... |  δ′ ,  exts-σ-δ′ , m′   =
     init δ′ ,  ((λ x  rename-inc-reflect (exts-σ-δ′ (S x)))) ,
             ↦-intro (up-env (split m′) (var-inv (exts-σ-δ′ Z)))  
subst-reflect (↦-intro d) () | M₁ · M₂

subst-reflect {σ = σ} ⊥-intro eq =
     `⊥ ,  subst-⊥ {σ = σ} , ⊥-intro  

subst-reflect {σ = σ} (⊔-intro d₁ d₂) eq
  with subst-reflect {σ = σ} d₁ eq | subst-reflect {σ = σ} d₂ eq
... |  δ₁ ,  subst-δ₁ , m1   |  δ₂ ,  subst-δ₂ , m2   =
      δ₁ `⊔ δ₂ ,  subst-⊔ {γ₁ = δ₁}{γ₂ = δ₂}{σ = σ} subst-δ₁ subst-δ₂ ,
                    ⊔-intro (⊑-env m1 (⊑-env-conj-R1 δ₁ δ₂))
                            (⊑-env m2 (⊑-env-conj-R2 δ₁ δ₂))  
subst-reflect (sub d lt) eq
    with subst-reflect d eq
... |  δ ,  subst-δ , m   =  δ ,  subst-δ , sub m lt  
  • Case var: We have subst σ M ≡ y, so M must also be a variable, say x. We apply the lemma subst-reflect-var to conclude.

  • Case ↦-elim: We have subst σ M ≡ L₁ · L₂. We proceed by cases on M.

    • Case M ≡ x: We apply the subst-reflect-var lemma again to conclude.

    • Case M ≡ M₁ · M₂: By the induction hypothesis, we have some δ₁ and δ₂ such that δ₁ ⊢ M₁ ↓ v₁ ↦ v₃ and γ ⊢ σ ↓ δ₁, as well as δ₂ ⊢ M₂ ↓ v₁ and γ ⊢ σ ↓ δ₂. By ⊑-env we have δ₁ ⊔ δ₂ ⊢ M₁ ↓ v₁ ↦ v₃ and δ₁ ⊔ δ₂ ⊢ M₂ ↓ v₁ (using ⊑-env-conj-R1 and ⊑-env-conj-R2), and therefore δ₁ ⊔ δ₂ ⊢ M₁ · M₂ ↓ v₃. We conclude this case by obtaining γ ⊢ σ ↓ δ₁ ⊔ δ₂ by the subst-⊔ lemma.

  • Case ↦-intro: We have subst σ M ≡ ƛ L′. We proceed by cases on M.

    • Case M ≡ x: We apply the subst-reflect-var lemma.

    • Case M ≡ ƛ M′: By the induction hypothesis, we have (δ′ , v′) ⊢ M′ ↓ v₂ and (δ , v₁) ⊢ exts σ ↓ (δ′ , v′). From the later we have (δ , v₁) ⊢ # 0 ↓ v′. By the lemma var-inv we have v′ ⊑ v₁, so by the up-env lemma we have (δ′ , v₁) ⊢ M′ ↓ v₂ and therefore δ′ ⊢ ƛ M′ ↓ v₁ → v₂. We also need to show that δ⊢ σ ↓ δ′. Fixk. We have(δ , v₁) ⊢ rename S_ σ k ↓ δ k′. We then apply the lemmarename-inc-reflectto obtainδ ⊢ σ k ↓ δ k′`, so this case is complete.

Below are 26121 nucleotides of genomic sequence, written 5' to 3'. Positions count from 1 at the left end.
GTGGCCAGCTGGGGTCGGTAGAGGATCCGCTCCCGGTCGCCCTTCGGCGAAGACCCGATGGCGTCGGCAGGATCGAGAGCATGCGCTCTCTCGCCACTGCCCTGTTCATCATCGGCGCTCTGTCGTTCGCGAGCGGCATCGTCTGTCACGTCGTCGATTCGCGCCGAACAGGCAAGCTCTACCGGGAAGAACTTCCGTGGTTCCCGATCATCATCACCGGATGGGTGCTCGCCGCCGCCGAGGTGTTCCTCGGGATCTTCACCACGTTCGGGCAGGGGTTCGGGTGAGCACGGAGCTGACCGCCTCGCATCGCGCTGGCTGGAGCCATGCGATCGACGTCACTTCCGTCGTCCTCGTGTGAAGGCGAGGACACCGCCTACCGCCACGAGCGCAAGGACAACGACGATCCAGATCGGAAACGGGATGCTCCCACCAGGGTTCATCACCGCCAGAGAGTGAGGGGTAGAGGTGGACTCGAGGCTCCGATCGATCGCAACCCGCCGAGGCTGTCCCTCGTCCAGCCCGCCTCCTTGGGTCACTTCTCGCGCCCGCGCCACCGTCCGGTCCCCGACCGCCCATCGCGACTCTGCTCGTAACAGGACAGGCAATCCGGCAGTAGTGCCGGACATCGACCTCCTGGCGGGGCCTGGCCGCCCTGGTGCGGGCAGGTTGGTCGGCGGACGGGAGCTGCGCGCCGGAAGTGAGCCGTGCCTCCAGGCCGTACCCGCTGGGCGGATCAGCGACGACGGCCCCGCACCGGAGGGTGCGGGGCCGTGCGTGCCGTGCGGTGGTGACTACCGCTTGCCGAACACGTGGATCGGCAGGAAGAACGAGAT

• Case ⊥-intro: We choose for δ. We have ⊥ ⊢ M ↓ ⊥ by ⊥-intro. We have δ ⊢ σ ↓ ⊥ by the lemma subst-empty.

  • Case ⊔-intro: By the induction hypothesis we have δ₁ ⊢ M ↓ v₁, δ₂ ⊢ M ↓ v₂, δ ⊢ σ ↓ δ₁, and δ ⊢ σ ↓ δ₂. We have δ₁ ⊔ δ₂ ⊢ M ↓ v₁ and δ₁ ⊔ δ₂ ⊢ M ↓ v₂ by ⊑-env with ⊑-env-conj-R1 and ⊑-env-conj-R2. So by ⊔-intro we have δ₁ ⊔ δ₂ ⊢ M ↓ v₁ ⊔ v₂. By subst-⊔ we conclude that δ ⊢ σ ↓ δ₁ ⊔ δ₂.

Single substitution reflects denotations

Most of the work is now behind us. We have proved that simultaneous substitution reflects denotations. Of course, β reduction uses single substitution, so we need a corollary that proves that single substitution reflects denotations. That is, given terms N : (Γ , ★ ⊢ ★) and M : (Γ ⊢ ★), if γ ⊢ N [ M ] ↓ w, then γ ⊢ M ↓ v and (γ , v) ⊢ N ↓ w for some value v. We have N [ M ] = subst (subst-zero M) N.

We first prove a lemma about subst-zero, that if δ ⊢ subst-zero M ↓ γ, then γ ⊑ (δ , w) × δ ⊢ M ↓ w for some w.

subst-zero-reflect :  {Δ} {δ : Env Δ} {γ : Env (Δ , )} {M : Δ  }
   δ `⊢ subst-zero M  γ
    ----------------------------------------
   Σ[ w  Value ] γ `⊑ (δ `, w) × δ  M  w
subst-zero-reflect {δ = δ} {γ = γ} δσγ =  last γ ,  lemma , δσγ Z  
  where